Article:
A formal, resource consumption-preserving translation from actors with cooperative scheduling to Haskell
Fundamenta Informaticae , Volume 177 - Issue 3-4 p. 203- 234
We present a formal translation of a resource-Aware extension of the Abstract Behavioral Specification (ABS) language to the functional language Haskell. ABS is an actor-based language tailored to the modeling of distributed systems. It combines asynchronous method calls with a suspend and resume mode of execution of the method invocations. To cater for the resulting cooperative scheduling of the method invocations of an actor, the translation exploits for the compilation of ABS methods Haskell functions with continuations. The main result of this article is a correctness proof of the translation by means of a simulation relation between a formal semantics of the source language and a high-level operational semantics of the target language, i.e., a subset of Haskell. We further prove that the resource consumption of an ABS program extended with a cost model is preserved over this translation, as we establish an equivalence of the cost of executing the ABS program and its corresponding Haskell-Translation. Concretely, the resources consumed by the original ABS program and those consumed by the Haskell program are the same, considering a cost model. Consequently, the resource bounds automatically inferred for ABS programs extended with a cost model, using resource analysis tools, are sound resource bounds also for the translated Haskell programs. Our experimental evaluation confirms the resource preservation over a set of benchmarks featuring different asymptotic costs.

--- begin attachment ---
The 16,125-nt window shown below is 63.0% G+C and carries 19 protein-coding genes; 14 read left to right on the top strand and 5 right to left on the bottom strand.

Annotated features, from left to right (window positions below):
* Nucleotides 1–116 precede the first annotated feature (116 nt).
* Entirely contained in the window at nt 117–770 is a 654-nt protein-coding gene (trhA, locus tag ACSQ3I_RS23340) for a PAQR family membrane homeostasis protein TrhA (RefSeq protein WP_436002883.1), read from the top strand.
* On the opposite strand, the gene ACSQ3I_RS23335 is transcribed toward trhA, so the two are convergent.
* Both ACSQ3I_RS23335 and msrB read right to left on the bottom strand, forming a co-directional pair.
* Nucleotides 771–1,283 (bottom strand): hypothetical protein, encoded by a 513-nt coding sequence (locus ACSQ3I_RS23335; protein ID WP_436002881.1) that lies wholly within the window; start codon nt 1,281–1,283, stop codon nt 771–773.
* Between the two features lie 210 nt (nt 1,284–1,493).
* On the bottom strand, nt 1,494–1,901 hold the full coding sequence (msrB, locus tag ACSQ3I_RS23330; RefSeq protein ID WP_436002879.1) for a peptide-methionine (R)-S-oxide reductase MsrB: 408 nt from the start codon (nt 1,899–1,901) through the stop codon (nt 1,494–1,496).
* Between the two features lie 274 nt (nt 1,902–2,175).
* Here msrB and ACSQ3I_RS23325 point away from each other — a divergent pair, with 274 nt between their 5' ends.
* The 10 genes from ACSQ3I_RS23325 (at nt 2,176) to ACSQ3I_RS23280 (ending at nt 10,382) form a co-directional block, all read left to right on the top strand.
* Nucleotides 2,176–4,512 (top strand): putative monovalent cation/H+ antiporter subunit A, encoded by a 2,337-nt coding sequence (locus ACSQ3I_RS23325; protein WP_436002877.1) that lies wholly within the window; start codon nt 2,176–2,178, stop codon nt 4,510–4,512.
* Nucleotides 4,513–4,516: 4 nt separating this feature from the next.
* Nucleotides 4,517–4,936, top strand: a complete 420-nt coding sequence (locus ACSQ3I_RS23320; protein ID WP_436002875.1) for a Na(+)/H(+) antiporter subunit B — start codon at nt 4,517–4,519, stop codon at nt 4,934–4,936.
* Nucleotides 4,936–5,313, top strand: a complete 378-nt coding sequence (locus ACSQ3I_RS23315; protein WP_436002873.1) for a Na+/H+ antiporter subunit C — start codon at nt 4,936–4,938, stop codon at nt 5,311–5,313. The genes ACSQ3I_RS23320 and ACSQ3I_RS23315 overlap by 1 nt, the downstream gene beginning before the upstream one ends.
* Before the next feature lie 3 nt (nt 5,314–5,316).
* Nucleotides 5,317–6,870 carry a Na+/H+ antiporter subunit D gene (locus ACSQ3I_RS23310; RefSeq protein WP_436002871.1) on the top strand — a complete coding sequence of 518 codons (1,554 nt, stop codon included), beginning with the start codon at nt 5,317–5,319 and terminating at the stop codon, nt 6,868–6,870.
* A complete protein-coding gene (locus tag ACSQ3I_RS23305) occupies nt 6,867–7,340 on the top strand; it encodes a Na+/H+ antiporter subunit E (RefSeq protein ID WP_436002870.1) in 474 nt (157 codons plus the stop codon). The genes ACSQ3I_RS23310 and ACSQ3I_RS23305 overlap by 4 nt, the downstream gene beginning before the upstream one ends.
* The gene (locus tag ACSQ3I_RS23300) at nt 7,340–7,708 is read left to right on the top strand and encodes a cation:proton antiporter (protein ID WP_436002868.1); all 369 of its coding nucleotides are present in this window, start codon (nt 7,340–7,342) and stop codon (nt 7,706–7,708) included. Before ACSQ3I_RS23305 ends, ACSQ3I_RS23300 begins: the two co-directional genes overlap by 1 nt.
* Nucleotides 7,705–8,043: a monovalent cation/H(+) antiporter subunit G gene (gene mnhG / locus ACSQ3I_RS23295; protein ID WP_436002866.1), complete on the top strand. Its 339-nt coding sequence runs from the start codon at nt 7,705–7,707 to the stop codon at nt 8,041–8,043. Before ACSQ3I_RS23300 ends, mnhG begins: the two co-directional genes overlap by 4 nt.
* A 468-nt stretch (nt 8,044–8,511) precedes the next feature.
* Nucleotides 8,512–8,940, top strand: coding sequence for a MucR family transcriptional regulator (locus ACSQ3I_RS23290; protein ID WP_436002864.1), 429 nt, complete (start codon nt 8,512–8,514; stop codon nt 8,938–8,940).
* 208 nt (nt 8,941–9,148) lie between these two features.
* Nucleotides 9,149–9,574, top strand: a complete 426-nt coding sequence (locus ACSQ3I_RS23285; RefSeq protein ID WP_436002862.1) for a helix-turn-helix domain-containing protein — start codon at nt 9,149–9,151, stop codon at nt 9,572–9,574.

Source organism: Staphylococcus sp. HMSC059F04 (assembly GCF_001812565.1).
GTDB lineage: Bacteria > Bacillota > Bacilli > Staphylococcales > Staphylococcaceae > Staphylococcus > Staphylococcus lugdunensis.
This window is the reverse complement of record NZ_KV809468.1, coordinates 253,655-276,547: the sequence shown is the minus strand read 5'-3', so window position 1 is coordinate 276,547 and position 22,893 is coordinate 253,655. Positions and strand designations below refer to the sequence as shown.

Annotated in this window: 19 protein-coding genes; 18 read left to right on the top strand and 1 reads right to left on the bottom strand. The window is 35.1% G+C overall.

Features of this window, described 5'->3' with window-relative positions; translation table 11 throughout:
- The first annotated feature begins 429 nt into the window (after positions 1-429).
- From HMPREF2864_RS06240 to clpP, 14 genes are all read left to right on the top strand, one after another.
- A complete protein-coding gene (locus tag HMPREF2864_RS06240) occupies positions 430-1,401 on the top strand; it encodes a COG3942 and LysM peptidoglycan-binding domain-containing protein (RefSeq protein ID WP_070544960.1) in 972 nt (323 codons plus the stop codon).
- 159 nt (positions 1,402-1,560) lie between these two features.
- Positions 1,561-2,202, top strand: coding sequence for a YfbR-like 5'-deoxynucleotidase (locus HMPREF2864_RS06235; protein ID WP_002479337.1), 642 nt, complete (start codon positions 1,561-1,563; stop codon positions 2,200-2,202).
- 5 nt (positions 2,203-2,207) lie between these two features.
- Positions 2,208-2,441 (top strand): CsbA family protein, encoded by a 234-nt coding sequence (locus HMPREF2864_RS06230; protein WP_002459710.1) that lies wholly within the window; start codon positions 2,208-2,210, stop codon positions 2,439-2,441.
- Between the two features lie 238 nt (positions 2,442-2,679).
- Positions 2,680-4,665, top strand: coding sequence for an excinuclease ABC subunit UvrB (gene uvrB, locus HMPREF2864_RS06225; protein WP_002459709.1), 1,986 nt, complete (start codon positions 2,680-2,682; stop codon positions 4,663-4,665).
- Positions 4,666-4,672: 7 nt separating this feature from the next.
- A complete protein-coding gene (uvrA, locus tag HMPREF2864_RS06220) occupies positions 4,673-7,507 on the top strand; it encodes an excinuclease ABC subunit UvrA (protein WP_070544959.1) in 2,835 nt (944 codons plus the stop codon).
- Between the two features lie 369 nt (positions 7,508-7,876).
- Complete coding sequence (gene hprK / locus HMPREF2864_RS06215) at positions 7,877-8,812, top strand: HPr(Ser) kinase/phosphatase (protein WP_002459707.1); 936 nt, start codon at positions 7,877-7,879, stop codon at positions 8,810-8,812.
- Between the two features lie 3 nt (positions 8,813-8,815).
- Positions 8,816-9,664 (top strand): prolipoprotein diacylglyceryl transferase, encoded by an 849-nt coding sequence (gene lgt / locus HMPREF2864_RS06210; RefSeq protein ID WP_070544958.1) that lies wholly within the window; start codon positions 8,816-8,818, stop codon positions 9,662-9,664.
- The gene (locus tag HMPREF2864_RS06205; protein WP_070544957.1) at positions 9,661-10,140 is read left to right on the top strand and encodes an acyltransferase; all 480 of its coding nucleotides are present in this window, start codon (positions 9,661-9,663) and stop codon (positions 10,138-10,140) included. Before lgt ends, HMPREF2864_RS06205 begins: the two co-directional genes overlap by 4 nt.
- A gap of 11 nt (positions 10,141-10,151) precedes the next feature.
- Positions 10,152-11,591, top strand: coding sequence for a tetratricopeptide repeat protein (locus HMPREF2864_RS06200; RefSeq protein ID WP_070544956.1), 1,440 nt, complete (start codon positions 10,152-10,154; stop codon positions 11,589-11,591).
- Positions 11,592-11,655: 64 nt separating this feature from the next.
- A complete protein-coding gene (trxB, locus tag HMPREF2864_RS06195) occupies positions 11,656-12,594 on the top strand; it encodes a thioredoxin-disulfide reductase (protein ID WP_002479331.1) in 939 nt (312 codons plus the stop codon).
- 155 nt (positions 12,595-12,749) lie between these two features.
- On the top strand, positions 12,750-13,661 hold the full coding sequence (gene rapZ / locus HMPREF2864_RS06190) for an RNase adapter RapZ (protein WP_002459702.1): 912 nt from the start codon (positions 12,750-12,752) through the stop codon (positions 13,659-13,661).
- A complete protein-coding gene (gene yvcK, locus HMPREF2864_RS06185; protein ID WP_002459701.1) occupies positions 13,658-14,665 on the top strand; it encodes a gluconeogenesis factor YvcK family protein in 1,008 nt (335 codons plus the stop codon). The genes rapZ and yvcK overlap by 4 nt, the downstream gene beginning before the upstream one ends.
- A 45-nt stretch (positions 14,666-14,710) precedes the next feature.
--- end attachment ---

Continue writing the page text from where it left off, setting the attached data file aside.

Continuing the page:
|Actor model, Continuation, Cooperative multitasking, Coroutine, Functional programming, Futures, Operational semantics|
|Organisation||Centrum Wiskunde & Informatica, Amsterdam, The Netherlands|
Albert, E, Bezirgiannis, N, de Boer, F.S, & Martin-Martin, E. (2020). A formal, resource consumption-preserving translation from actors with cooperative scheduling to Haskell. Fundamenta Informaticae, 177(3-4), 203–234. doi:10.3233/FI-2020-1988